How Can We Improve Climate Education in Worcestershire Schools?

How Can We Improve Climate Education written by Teaching Greener members, Logan Frandsen, Caleb Powell, Noah Mester and Ethan Knight. Edited by Megan Asbury and Joe Toft. Illustrations by Joe Toft.

Improving climate education

Image of two people interacting. Shown above a map of the UK focused on Worcestershire.
Improving climate education

Teaching Greener’s goal was to report on the implementation status of the climate education curriculum in Worcestershire from the perspective of secondary school faculties. To achieve this the following was implemented:

  • Developed an excel database of 41 Worcestershire secondary schools’ contact information.
  • Documented the education policies of England and the climate change policies of the UK.
  • Interviewed teachers from 5 schools and surveyed teacher trainees about their experiences with climate education.
  • Identified opportunities for improving climate education in secondary schools.

The teacher trainee survey asked about their time as students and their time now preparing to become teachers. This survey was given to 150 trainees at the University of Worcester, where 71 responses were received.

Current Climate Education Situation

Pin-point icon on Worcestershire shown on a UK map, with the text "The current situation" within the pin-point.
The current situation

Teachers and teacher trainees reported several successes and challenges when implementing climate change education into the curriculum. The most notable finding was that the English National Curriculum does not provide teachers with enough time or direction to properly teach climate education. The curriculum places greater emphasis on other topics, leaving climate education to be taught in any spare time available in the classroom. These time constraints may have caused teacher trainees to feel they did not receive comprehensive climate change education as secondary students if they received any climate education at all.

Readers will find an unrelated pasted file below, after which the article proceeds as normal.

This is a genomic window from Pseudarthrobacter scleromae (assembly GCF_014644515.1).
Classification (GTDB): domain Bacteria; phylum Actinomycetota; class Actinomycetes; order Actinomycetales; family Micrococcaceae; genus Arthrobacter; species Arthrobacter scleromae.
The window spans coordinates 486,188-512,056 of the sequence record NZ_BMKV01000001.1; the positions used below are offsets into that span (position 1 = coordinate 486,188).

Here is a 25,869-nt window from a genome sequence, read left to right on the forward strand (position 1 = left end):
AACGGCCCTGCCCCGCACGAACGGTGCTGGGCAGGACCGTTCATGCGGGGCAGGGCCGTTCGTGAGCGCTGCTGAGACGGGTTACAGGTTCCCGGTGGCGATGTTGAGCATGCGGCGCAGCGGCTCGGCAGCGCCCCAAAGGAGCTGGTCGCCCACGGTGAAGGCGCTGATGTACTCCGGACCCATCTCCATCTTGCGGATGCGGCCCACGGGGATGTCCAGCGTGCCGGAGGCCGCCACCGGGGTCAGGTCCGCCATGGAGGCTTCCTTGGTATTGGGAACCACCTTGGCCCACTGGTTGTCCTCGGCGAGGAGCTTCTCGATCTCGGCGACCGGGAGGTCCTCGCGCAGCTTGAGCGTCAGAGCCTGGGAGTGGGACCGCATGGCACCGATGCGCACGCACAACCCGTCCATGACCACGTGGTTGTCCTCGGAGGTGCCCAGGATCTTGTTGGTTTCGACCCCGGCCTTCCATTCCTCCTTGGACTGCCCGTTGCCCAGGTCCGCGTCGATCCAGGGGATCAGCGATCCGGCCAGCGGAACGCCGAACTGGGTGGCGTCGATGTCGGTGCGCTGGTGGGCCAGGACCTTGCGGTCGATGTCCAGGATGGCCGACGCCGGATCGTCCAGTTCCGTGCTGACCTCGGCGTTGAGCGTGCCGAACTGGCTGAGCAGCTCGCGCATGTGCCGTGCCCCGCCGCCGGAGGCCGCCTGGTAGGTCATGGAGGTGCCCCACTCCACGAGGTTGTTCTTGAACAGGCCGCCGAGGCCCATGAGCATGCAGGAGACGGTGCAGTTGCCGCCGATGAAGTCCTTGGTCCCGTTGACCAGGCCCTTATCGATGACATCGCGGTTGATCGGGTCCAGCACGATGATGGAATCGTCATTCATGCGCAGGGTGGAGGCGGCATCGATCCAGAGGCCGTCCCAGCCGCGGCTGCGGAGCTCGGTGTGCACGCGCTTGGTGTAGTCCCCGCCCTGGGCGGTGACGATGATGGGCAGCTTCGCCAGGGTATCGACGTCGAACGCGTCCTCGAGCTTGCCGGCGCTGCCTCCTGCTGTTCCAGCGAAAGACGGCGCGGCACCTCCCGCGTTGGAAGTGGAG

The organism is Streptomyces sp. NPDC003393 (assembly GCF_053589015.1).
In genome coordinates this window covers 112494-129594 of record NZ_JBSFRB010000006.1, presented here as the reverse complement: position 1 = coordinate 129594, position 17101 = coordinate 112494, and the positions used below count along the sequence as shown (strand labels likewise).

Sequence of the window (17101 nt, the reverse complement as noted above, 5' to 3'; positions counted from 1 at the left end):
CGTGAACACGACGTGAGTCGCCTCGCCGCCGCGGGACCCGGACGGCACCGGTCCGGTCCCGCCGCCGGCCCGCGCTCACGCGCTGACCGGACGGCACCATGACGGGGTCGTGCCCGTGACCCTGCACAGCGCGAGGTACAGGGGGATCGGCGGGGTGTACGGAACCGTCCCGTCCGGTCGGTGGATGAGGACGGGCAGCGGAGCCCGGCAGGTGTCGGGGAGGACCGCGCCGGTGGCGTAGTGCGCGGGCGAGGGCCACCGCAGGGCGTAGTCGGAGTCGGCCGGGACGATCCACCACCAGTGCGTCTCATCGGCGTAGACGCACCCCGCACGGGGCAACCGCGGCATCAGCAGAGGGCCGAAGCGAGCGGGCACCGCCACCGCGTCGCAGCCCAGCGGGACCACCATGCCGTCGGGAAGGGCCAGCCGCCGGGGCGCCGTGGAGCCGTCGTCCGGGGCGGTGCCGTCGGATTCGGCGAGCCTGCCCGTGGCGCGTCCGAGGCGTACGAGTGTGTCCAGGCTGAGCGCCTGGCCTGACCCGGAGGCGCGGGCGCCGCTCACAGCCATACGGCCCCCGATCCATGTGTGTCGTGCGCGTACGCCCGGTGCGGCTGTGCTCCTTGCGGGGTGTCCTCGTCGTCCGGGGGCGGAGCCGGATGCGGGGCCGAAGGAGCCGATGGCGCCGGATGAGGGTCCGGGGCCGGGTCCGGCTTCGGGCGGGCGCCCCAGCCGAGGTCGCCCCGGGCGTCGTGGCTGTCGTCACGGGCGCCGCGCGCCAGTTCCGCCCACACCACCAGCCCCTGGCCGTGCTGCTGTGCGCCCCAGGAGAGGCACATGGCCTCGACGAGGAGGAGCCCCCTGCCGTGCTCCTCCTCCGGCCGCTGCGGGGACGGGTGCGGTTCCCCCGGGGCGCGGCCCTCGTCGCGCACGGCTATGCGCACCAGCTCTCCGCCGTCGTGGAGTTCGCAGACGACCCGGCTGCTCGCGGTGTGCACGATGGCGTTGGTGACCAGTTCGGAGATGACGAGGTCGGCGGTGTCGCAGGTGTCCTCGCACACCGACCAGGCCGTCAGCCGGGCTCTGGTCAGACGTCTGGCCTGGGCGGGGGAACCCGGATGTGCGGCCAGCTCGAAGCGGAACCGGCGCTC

The curriculum’s current requirements leave most of the climate education material to be created independently. This requirement led to inconsistent climate education across schools, resulting in some students receiving useful education, while others gained little to no climate education.

Climate education can extend effectively beyond the classroom. Teachers can educate and encourage student engagement with climate change while discussing current local and global events. Some schools also have eco-clubs, which can connect students to local environments and encourage sustainable attitudes.

How Can We Improve Climate Education?

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How can we improve?

Teaching Greener recommends that the Department for Education (DfE) should create a climate change section within geography and chemistry, as well as add climate change ideas throughout the other disciplines of the curriculum. This should be achieved by:

  • Reviewing the National Curriculum by utilizing focus groups of curriculum experts.
  • Removing outdated material from the National Curriculum
  • Forming new climate change topics in Chemistry, and Geography, as well as implementing climate change ideas throughout the other subjects of the National Curriculum.
  • Implementing the new curriculum with teacher training involving carbon literacy training, seminars about integrating climate change into lessons and support with this.
  • Expanding access to teacher resources by creating pre-made, up-to-date lessons and materials which can be edited and shared amongst the education community, for example through climate change conferences.
  • Improve access to outdoor and environmental activities in schools by providing resources for them to create green spaces and establish eco-clubs.
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